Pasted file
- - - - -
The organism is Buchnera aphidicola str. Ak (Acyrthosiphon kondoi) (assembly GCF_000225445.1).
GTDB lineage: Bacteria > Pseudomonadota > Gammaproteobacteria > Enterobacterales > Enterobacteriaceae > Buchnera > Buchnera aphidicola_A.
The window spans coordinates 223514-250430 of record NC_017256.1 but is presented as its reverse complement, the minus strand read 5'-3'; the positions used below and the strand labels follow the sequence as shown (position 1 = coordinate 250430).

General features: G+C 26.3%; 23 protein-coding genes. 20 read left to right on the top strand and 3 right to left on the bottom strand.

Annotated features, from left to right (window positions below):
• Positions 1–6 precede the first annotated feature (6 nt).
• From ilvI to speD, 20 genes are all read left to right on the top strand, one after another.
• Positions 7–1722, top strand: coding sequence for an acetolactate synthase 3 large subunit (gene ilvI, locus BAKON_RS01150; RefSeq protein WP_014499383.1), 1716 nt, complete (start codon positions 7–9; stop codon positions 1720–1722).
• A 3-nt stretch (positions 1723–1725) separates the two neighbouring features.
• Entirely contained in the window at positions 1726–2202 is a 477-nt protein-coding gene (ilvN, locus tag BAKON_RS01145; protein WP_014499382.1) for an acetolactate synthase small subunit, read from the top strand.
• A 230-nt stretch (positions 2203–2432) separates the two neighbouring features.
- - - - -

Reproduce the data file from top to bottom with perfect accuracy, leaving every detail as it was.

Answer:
The organism is Buchnera aphidicola str. Ak (Acyrthosiphon kondoi) (assembly GCF_000225445.1).
GTDB lineage: Bacteria > Pseudomonadota > Gammaproteobacteria > Enterobacterales > Enterobacteriaceae > Buchnera > Buchnera aphidicola_A.
The window spans coordinates 223514-250430 of record NC_017256.1 but is presented as its reverse complement, the minus strand read 5'-3'; the positions used below and the strand labels follow the sequence as shown (position 1 = coordinate 250430).

General features: G+C 26.3%; 23 protein-coding genes. 20 read left to right on the top strand and 3 right to left on the bottom strand.

Annotated features, from left to right (window positions below):
• Positions 1–6 precede the first annotated feature (6 nt).
• From ilvI to speD, 20 genes are all read left to right on the top strand, one after another.
• Positions 7–1722, top strand: coding sequence for an acetolactate synthase 3 large subunit (gene ilvI, locus BAKON_RS01150; RefSeq protein WP_014499383.1), 1716 nt, complete (start codon positions 7–9; stop codon positions 1720–1722).
• A 3-nt stretch (positions 1723–1725) separates the two neighbouring features.
• Entirely contained in the window at positions 1726–2202 is a 477-nt protein-coding gene (ilvN, locus tag BAKON_RS01145; protein WP_014499382.1) for an acetolactate synthase small subunit, read from the top strand.
• A 230-nt stretch (positions 2203–2432) separates the two neighbouring features.